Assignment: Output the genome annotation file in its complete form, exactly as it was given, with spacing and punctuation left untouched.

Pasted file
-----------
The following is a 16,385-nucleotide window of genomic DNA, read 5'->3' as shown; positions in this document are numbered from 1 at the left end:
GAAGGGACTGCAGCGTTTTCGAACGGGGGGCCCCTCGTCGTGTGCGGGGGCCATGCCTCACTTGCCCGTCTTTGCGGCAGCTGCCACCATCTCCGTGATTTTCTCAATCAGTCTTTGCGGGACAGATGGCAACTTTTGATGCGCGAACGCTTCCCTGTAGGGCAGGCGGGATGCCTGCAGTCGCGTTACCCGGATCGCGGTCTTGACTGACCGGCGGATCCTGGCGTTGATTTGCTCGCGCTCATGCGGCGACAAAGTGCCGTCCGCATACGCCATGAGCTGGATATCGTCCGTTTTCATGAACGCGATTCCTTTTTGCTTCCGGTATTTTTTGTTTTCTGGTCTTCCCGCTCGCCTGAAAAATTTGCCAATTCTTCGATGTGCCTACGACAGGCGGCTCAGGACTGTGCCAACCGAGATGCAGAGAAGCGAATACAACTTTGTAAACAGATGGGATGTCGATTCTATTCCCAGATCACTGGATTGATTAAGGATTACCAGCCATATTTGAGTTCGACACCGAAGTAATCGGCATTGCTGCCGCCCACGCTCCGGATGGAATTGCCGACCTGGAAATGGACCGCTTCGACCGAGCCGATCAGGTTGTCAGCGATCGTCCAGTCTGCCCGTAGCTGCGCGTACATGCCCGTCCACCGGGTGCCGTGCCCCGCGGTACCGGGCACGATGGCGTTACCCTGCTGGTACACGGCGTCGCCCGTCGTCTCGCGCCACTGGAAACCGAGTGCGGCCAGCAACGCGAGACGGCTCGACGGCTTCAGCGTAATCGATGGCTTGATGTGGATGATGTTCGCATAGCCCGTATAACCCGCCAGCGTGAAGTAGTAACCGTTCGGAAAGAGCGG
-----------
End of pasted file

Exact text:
The following is a 16,385-nucleotide window of genomic DNA, read 5'->3' as shown; positions in this document are numbered from 1 at the left end:
GAAGGGACTGCAGCGTTTTCGAACGGGGGGCCCCTCGTCGTGTGCGGGGGCCATGCCTCACTTGCCCGTCTTTGCGGCAGCTGCCACCATCTCCGTGATTTTCTCAATCAGTCTTTGCGGGACAGATGGCAACTTTTGATGCGCGAACGCTTCCCTGTAGGGCAGGCGGGATGCCTGCAGTCGCGTTACCCGGATCGCGGTCTTGACTGACCGGCGGATCCTGGCGTTGATTTGCTCGCGCTCATGCGGCGACAAAGTGCCGTCCGCATACGCCATGAGCTGGATATCGTCCGTTTTCATGAACGCGATTCCTTTTTGCTTCCGGTATTTTTTGTTTTCTGGTCTTCCCGCTCGCCTGAAAAATTTGCCAATTCTTCGATGTGCCTACGACAGGCGGCTCAGGACTGTGCCAACCGAGATGCAGAGAAGCGAATACAACTTTGTAAACAGATGGGATGTCGATTCTATTCCCAGATCACTGGATTGATTAAGGATTACCAGCCATATTTGAGTTCGACACCGAAGTAATCGGCATTGCTGCCGCCCACGCTCCGGATGGAATTGCCGACCTGGAAATGGACCGCTTCGACCGAGCCGATCAGGTTGTCAGCGATCGTCCAGTCTGCCCGTAGCTGCGCGTACATGCCCGTCCACCGGGTGCCGTGCCCCGCGGTACCGGGCACGATGGCGTTACCCTGCTGGTACACGGCGTCGCCCGTCGTCTCGCGCCACTGGAAACCGAGTGCGGCCAGCAACGCGAGACGGCTCGACGGCTTCAGCGTAATCGATGGCTTGATGTGGATGATGTTCGCATAGCCCGTATAACCCGCCAGCGTGAAGTAGTAACCGTTCGGAAAGAGCGG